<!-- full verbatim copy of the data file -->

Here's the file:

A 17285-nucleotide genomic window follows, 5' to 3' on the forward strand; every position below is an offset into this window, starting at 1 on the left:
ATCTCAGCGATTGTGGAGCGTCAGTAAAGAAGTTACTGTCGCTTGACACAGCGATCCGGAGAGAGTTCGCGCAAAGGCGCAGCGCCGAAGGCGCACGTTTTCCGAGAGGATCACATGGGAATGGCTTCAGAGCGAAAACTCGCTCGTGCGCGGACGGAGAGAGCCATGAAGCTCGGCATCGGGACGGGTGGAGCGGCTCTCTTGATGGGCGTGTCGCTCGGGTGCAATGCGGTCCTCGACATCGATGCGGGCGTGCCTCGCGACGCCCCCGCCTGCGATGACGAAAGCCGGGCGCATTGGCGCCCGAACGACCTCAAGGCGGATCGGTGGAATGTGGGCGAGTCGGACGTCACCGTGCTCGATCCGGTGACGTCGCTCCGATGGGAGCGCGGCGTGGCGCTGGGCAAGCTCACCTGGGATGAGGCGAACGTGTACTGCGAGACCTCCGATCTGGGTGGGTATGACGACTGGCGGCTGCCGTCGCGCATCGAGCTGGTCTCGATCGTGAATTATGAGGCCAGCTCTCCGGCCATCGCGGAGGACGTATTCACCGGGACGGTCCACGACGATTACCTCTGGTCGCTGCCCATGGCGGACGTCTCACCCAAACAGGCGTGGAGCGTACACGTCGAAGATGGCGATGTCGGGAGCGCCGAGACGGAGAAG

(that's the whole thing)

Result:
A 17285-nucleotide genomic window follows, 5' to 3' on the forward strand; every position below is an offset into this window, starting at 1 on the left:
ATCTCAGCGATTGTGGAGCGTCAGTAAAGAAGTTACTGTCGCTTGACACAGCGATCCGGAGAGAGTTCGCGCAAAGGCGCAGCGCCGAAGGCGCACGTTTTCCGAGAGGATCACATGGGAATGGCTTCAGAGCGAAAACTCGCTCGTGCGCGGACGGAGAGAGCCATGAAGCTCGGCATCGGGACGGGTGGAGCGGCTCTCTTGATGGGCGTGTCGCTCGGGTGCAATGCGGTCCTCGACATCGATGCGGGCGTGCCTCGCGACGCCCCCGCCTGCGATGACGAAAGCCGGGCGCATTGGCGCCCGAACGACCTCAAGGCGGATCGGTGGAATGTGGGCGAGTCGGACGTCACCGTGCTCGATCCGGTGACGTCGCTCCGATGGGAGCGCGGCGTGGCGCTGGGCAAGCTCACCTGGGATGAGGCGAACGTGTACTGCGAGACCTCCGATCTGGGTGGGTATGACGACTGGCGGCTGCCGTCGCGCATCGAGCTGGTCTCGATCGTGAATTATGAGGCCAGCTCTCCGGCCATCGCGGAGGACGTATTCACCGGGACGGTCCACGACGATTACCTCTGGTCGCTGCCCATGGCGGACGTCTCACCCAAACAGGCGTGGAGCGTACACGTCGAAGATGGCGATGTCGGGAGCGCCGAGACGGAGAAG